NYC is ahead of schedule to award $25B in contracts to M/WBE, says Small Business Services

by PDM STAFF

Photo by Beth Macdonald on Unsplash

NEW YORK – New York City has surpassed its 10-year OneNYC goal to award $25 billion in contracts to minority- and women-owned business enterprises (M/WBE) by Fiscal Year (FY) 2025 — three years ahead of schedule.

“Economic inequality isn’t going to solve itself, and as mayor, I am committed to expanding opportunities by building economic on-ramps for our minority- and women-owned business owners,” said Mayor Eric Adams. “We are creating jobs and improving the way government provides services to New Yorkers, and I am thrilled that we have achieved the City’s 10-year goal of awarding $25 billion in contracts to M/WBEs three years ahead of schedule. These billions of dollars will build equity, boost recovery, and create opportunity for M/WBEs. This is how we ‘Get Stuff Done’ and fight inequality right here in our own City.”

This year is the 30th anniversary of New York City’s M/WBE program, an initiative created under Mayor David Dinkins, the City’s first Black mayor, in 1992. The program was created to address the disparity between city contracts awarded to certain ethnic and gender groups compared to their availability in the relevant marketplace. The City believes that contractors should reflect the diversity of New York City and that diversity provides opportunities for all of our communities, helps spark innovation, strengthens engagement, and drives continuous improvement.

In total, city agencies and authorities awarded more than $6 billion to M/WBEs in FY22 — an increase of approximately 50 percent compared to FY21. It marked an increase of 18 percent compared to FY21. It included approximately $1.4 billion in FY22 contract awards under Local Law 1, which governs the City’s M/WBE program.

Meanwhile, the City continues to surpass its annual goals to certify and recertify M/WBEs, reaching 10,768 certified firms at the close of FY22. Furthermore, 1,605 individual M/WBE firms were awarded a contract in FY22, up from 1,416 in FY21 — a 13 percent increase.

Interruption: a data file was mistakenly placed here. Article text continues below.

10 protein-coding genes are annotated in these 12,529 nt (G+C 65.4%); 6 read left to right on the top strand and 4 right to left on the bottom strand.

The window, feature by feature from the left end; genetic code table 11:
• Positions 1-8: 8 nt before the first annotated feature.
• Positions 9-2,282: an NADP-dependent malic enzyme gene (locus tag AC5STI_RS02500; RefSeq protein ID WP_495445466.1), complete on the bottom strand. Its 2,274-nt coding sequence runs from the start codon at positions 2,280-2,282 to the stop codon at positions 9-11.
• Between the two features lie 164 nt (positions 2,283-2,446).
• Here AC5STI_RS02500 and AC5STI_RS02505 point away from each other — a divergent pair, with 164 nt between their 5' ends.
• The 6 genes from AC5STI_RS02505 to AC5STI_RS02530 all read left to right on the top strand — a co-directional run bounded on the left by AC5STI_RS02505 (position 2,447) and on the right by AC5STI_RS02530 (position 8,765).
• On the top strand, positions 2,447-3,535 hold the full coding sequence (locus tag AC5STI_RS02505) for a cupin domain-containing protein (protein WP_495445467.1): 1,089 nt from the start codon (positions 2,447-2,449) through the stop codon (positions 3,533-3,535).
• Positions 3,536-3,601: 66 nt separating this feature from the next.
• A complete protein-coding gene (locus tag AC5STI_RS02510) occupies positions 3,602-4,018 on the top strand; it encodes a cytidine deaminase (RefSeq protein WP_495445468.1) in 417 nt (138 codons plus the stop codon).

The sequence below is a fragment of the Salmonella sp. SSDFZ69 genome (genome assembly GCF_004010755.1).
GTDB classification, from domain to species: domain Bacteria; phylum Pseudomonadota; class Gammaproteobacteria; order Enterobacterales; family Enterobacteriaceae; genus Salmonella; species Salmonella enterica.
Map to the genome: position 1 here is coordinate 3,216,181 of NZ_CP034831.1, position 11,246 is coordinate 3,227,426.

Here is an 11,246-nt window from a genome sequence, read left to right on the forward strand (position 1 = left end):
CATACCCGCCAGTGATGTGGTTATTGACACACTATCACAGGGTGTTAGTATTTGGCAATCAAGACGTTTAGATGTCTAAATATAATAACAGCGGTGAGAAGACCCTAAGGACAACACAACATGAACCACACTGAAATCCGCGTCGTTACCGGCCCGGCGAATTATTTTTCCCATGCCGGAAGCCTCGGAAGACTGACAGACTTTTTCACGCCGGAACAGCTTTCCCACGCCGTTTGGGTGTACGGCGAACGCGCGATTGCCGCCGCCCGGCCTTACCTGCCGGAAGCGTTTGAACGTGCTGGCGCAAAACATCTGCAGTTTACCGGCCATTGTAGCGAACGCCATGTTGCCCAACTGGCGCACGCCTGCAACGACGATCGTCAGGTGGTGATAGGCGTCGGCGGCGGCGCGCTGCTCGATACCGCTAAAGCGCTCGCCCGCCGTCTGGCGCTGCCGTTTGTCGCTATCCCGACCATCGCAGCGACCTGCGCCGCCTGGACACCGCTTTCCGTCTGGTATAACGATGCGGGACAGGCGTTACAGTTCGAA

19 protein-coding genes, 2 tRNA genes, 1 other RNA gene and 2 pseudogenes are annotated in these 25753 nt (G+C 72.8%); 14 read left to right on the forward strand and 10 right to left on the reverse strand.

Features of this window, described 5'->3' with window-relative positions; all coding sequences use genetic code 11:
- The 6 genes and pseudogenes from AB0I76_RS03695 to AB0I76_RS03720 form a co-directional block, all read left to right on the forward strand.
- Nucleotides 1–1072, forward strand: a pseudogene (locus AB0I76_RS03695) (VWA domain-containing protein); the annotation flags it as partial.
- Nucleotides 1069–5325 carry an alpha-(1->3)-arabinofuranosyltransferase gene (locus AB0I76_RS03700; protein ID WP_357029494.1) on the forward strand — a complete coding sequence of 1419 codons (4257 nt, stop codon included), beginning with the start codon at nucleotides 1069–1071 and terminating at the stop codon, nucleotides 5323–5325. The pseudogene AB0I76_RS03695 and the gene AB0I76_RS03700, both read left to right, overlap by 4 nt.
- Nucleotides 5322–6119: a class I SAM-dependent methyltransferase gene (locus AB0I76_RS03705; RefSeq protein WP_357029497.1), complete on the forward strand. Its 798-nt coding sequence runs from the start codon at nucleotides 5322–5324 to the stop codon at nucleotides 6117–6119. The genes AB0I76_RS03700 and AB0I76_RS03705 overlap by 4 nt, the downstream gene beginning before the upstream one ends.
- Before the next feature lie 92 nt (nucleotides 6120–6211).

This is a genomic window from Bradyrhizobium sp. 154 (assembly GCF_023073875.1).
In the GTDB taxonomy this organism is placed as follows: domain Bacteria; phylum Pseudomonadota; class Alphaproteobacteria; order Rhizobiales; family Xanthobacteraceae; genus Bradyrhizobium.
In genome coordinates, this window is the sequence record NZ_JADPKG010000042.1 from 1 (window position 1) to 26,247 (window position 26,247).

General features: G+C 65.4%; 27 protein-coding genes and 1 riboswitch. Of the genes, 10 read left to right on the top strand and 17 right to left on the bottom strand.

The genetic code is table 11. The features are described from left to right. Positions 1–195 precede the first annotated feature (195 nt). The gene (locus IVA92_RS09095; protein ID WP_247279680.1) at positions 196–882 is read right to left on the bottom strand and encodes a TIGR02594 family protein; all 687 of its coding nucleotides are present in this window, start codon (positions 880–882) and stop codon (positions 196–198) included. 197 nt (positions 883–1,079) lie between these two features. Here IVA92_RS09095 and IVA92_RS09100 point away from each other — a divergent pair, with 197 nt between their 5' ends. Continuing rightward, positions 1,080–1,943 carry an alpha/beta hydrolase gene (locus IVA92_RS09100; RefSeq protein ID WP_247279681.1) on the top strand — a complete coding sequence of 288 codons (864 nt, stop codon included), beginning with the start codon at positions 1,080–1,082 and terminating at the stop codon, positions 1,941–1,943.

“In meeting the city’s goal of $25 billion in contracts to minority and women-owned business enterprises three years ahead of schedule, New York City has demonstrated its commitment to tackling income inequality and promoting fairness in economic opportunity, and we know we have to go even further,” said Deputy Mayor for Economic and Workforce Development Maria Torres-Springer.

An annual procurement fair is held to connect potential buyers and useful services with the appropriate agencies to demonstrate its commitment to using its enormous purchasing power in support of M/WBEs. Today, Sept. 22, the Barclays Center hosted the event. More than 1,500 city-certified minority- and women-owned businesses and over 80 city and state agencies, public authorities, and prime vendors were expected to attend.

“In meeting the city’s goal of $25 billion in contracts to minority and women-owned business enterprises three years ahead of schedule, New York City has demonstrated its commitment to tackling income inequality and promoting fairness in economic opportunity and we know we have to go even further,” said Deputy Mayor for Economic and Workforce Development Maria Torres-Springer.

Small Business Services (SBS) Commissioner Kevin D. Kim echoed Torres-Springer’s comment and added that the procurement fair is the perfect opportunity for entrepreneurs certified as M/WBE to come and tap into their contracting opportunities. “With dozens of city agencies and hundreds of businesses ready to work, this fair will result in millions of dollars in contracts for minority and women-owned businesses. SBS is proud to put this event together and excited to be at the Barclays Center with Mayor Adams.”

According to city officials, the City is set to have an even more impressive year in FY23, with a handful of major legislative reforms and new programs introduced over the last year:

  • The new M/WBE-only pre-qualified list (PQL) at New York City’s Department of Design and Construction.
  • Expanded curricula and access to a larger city pipeline for ConstructNYC — a training and technical assistance program that readies small-to-midsized M/WBEs in the construction trades to bid on city capital projects.
  • SBS has established a M/WBE Mentors program, the first peer mentorship program for New York City’s M/WBEs.
  • Significant reforms to PASSport to increase transparency, better track M/WBE spending, and increase compliance with M/WBE subcontracting requirements.
  • The New York City Economic Development Corporation, the New York City Department of Housing Preservation and Development, the New York City Police Department, and the New York City Housing Authority have developed M/WBE-prioritized PQLs to provide more opportunities to M/WBEs that can deliver the goods and services the city needs.
  • New York State Bill A10459/S09351 passed in Albany to raise the M/WBE discretionary cap from $500,000 to 1,000,000. The City has made significant progress leveraging this contracting method, with total award values rising from $12 million in FY18 to $109 million in FY22. The passage of the recent legislation — which is expected to be signed by Governor Hochul — will be implemented within the City, further increasing the value of awards to M/WBEs even more rapidly in the coming years.

–With Ricky Rillera/PDM

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